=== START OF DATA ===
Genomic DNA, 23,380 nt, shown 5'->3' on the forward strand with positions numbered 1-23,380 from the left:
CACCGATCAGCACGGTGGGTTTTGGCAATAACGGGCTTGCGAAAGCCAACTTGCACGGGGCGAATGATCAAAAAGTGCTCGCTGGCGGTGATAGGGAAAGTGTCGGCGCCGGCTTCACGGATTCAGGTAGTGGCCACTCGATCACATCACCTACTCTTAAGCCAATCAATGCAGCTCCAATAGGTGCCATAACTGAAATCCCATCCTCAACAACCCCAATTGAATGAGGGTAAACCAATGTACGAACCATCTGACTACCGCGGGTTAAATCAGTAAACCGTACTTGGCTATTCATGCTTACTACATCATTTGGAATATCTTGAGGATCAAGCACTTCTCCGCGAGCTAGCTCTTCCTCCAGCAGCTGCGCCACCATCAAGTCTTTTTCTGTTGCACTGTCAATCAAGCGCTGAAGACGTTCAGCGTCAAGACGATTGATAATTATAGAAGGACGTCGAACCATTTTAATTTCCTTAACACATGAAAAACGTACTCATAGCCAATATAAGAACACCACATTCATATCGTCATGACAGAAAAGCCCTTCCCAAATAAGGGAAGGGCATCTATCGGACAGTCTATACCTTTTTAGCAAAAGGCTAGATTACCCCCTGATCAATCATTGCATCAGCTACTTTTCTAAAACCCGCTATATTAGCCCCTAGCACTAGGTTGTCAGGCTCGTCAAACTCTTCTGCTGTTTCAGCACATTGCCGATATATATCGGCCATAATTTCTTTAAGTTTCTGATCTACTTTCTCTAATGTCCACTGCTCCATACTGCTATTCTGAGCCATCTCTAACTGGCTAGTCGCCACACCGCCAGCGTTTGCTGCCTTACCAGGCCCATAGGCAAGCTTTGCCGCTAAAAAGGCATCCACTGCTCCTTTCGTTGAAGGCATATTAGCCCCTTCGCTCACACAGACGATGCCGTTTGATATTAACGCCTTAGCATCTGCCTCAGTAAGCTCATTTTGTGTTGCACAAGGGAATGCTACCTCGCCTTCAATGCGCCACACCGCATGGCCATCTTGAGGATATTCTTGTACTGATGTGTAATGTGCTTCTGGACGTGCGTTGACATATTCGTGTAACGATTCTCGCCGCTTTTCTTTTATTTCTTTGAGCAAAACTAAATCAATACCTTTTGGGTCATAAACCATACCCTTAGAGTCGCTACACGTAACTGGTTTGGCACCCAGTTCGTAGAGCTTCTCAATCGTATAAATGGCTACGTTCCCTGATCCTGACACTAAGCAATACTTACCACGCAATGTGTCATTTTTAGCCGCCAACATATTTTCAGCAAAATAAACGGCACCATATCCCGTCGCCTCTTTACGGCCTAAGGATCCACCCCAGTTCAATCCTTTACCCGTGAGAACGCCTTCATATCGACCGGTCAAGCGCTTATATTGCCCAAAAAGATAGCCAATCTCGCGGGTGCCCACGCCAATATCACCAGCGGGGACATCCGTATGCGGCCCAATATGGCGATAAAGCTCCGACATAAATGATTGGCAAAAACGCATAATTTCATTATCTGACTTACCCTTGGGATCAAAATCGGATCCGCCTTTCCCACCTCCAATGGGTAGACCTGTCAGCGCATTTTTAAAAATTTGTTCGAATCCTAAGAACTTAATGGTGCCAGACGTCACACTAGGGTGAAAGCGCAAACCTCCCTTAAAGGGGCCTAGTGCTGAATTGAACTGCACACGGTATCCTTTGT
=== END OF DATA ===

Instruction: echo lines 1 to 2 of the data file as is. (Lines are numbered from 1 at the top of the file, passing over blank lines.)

Genomic DNA, 23,380 nt, shown 5'->3' on the forward strand with positions numbered 1-23,380 from the left:
CACCGATCAGCACGGTGGGTTTTGGCAATAACGGGCTTGCGAAAGCCAACTTGCACGGGGCGAATGATCAAAAAGTGCTCGCTGGCGGTGATAGGGAAAGTGTCGGCGCCGGCTTCACGGATTCAGGTAGTGGCCACTCGATCACATCACCTACTCTTAAGCCAATCAATGCAGCTCCAATAGGTGCCATAACTGAAATCCCATCCTCAACAACCCCAATTGAATGAGGGTAAACCAATGTACGAACCATCTGACTACCGCGGGTTAAATCAGTAAACCGTACTTGGCTATTCATGCTTACTACATCATTTGGAATATCTTGAGGATCAAGCACTTCTCCGCGAGCTAGCTCTTCCTCCAGCAGCTGCGCCACCATCAAGTCTTTTTCTGTTGCACTGTCAATCAAGCGCTGAAGACGTTCAGCGTCAAGACGATTGATAATTATAGAAGGACGTCGAACCATTTTAATTTCCTTAACACATGAAAAACGTACTCATAGCCAATATAAGAACACCACATTCATATCGTCATGACAGAAAAGCCCTTCCCAAATAAGGGAAGGGCATCTATCGGACAGTCTATACCTTTTTAGCAAAAGGCTAGATTACCCCCTGATCAATCATTGCATCAGCTACTTTTCTAAAACCCGCTATATTAGCCCCTAGCACTAGGTTGTCAGGCTCGTCAAACTCTTCTGCTGTTTCAGCACATTGCCGATATATATCGGCCATAATTTCTTTAAGTTTCTGATCTACTTTCTCTAATGTCCACTGCTCCATACTGCTATTCTGAGCCATCTCTAACTGGCTAGTCGCCACACCGCCAGCGTTTGCTGCCTTACCAGGCCCATAGGCAAGCTTTGCCGCTAAAAAGGCATCCACTGCTCCTTTCGTTGAAGGCATATTAGCCCCTTCGCTCACACAGACGATGCCGTTTGATATTAACGCCTTAGCATCTGCCTCAGTAAGCTCATTTTGTGTTGCACAAGGGAATGCTACCTCGCCTTCAATGCGCCACACCGCATGGCCATCTTGAGGATATTCTTGTACTGATGTGTAATGTGCTTCTGGACGTGCGTTGACATATTCGTGTAACGATTCTCGCCGCTTTTCTTTTATTTCTTTGAGCAAAACTAAATCAATACCTTTTGGGTCATAAACCATACCCTTAGAGTCGCTACACGTAACTGGTTTGGCACCCAGTTCGTAGAGCTTCTCAATCGTATAAATGGCTACGTTCCCTGATCCTGACACTAAGCAATACTTACCACGCAATGTGTCATTTTTAGCCGCCAACATATTTTCAGCAAAATAAACGGCACCATATCCCGTCGCCTCTTTACGGCCTAAGGATCCACCCCAGTTCAATCCTTTACCCGTGAGAACGCCTTCATATCGACCGGTCAAGCGCTTATATTGCCCAAAAAGATAGCCAATCTCGCGGGTGCCCACGCCAATATCACCAGCGGGGACATCCGTATGCGGCCCAATATGGCGATAAAGCTCCGACATAAATGATTGGCAAAAACGCATAATTTCATTATCTGACTTACCCTTGGGATCAAAATCGGATCCGCCTTTCCCACCTCCAATGGGTAGACCTGTCAGCGCATTTTTAAAAATTTGTTCGAATCCTAAGAACTTAATGGTGCCAGACGTCACACTAGGGTGAAAGCGCAAACCTCCCTTAAAGGGGCCTAGTGCTGAATTGAACTGCACACGGTATCCTTTGT